The average murder mystery has no repeat value: when you know the answer to the puzzle, so many crime and mystery shows are empty. So many detectives are walking police procedural plot exposition and so many murders are the biggest name in the cast list and nothing else.

Murder, actually, becomes nothing. Someone is killed and then the killer is caught, somehow all is right with the world. I remember Veronica Mars being very good at how it resisted that, how it conveyed the real impact of death.

Whereas with Columbo, the show has to hold us for at least an hour after we’ve seen whodunit. So you never get a case where the butler did it, you never get anything where it could be one of several suspects. Instead, you get a fantastic villain and a murder that was done for a reason.

We get to see why they’ve done it, we get to understand why they’ve killed. Sometimes we’re even on their side.

Invariably, though, at least in 1968-1978, the richness of that guest character was matched by Columbo himself. Two characters, two actors, toe to toe for a feature-length story. Columbo had tremendous performances and its scripts demanded them.

So go on, watch one. You could get the entire run on DVD, for one thing. Or if you spot an episode coming up on TV, check its title against an episode guide to see whether it’s Good Columbo 1968-1978 or Unbearably Embarrassing Columbo 1989-2003. You won’t thank me if you end up watching, god help us, 1991’s Murder Can be Hazardous to Your Health. But you will if you catch Prescription: Murder, Ransom for a Dead Man, Murder by the Book… wait, I’m just starting to list episodes now.

Oh, one more thing.

No, two. If you recognise “one more thing” then you’re either a Steve Jobs fan or you’ve seen Columbo. In every single episode of the detective show, the Lieutenant will leave a scene and then immediately come back in saying “Oh, just one more thing”. It became something you looked forward to because his one more thing was always a fantastically loaded little question and, what’s more, it was always what he had planned to ask from the start. He did this one-more-thing lark to catch people off guard and there are few more satisfying moments in the show.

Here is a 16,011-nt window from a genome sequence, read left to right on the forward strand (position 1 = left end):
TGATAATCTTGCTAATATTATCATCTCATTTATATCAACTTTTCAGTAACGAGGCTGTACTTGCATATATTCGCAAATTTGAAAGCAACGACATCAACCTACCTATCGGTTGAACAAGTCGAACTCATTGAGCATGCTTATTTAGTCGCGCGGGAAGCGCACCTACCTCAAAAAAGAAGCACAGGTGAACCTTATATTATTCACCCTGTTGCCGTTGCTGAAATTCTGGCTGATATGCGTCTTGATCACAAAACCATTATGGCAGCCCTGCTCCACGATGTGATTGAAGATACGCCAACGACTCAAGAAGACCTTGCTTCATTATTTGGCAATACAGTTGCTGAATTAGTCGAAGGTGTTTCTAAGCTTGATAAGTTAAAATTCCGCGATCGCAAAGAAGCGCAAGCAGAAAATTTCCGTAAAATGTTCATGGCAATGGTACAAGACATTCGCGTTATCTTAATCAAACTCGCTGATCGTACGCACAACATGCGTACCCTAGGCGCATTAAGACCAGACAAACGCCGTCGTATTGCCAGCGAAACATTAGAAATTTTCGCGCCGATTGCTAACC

But the one more thing I want to tell you is that it’s a lie that Columbo is 50 years old.

It was 20 February 1968 when a one-off TV movie called Prescription: Murder aired and it’s true that this was the first proper Columbo on television. But it was based on a stage play that had successfully toured for some time from 1962 with Thomas Mitchell as Columbo.

Only, one more one more thing. The stage play Prescription: Murder was developed from a 1960 play called Enough Rope which aired as an episode of the TV series The Chevy Mystery Show and featured Bert Freed as Columbo.

If that show still exists then it isn’t available anywhere but you can watch Columbo co-creator and co-writer William Link on how fortunate they were to eventually get Peter Falk.

So it’s 50 years since Falk first played Columbo and it’s almost 60 since the character was invented. Six decades and still going. I tell you, I’m not kidding: I’d love you to remember something I’ve written 60 seconds after you read it.

Anger from Inside Out

Pickles

So maybe you know that the Baader-Meinhof Syndrome is when you hear a word or something for the first time and then seem to see it everywhere. And if you don’t happen to know that, you do now and so can expect to see it referred to again very soon.

Such as now. Baader-Meinhof is specifically about how the very first time you hear some word is followed by these other occurrences, so many that you can’t fathom how you never heard of this bleedin’ thing before. And that’s not what’s happened to me. I think I’ve had Baader-Meinhof Syndrome 2: This Time It’s Personal instead.

For I used to read screenplays extensively, then it dipped off to just occasionally enjoying one, then late last year there was a recommendation that one could try reading a script a day. The recommendation is on Hayley McKenzie’s website and I was persuaded by it. So I’ve done that.

Except we’re on 2 February as I write to you and so I should’ve read 33 scripts by now. I’ve slipped a teeny bit: just now I read my 112th. Look, I’ve had a lot of long train rides.

But having come back to being immersed in reading scripts, I’m now finding everybody’s talking about screenplays. It’s just that I don’t like everything I’m reading. Such as this:

“Even those of us who love movies may not realize the process from page to screen. I’ve read lots of movie scripts that don’t have any real excitement to them. It’s not until they become film that the beauty is revealed.”
Shawn King, Loop Insight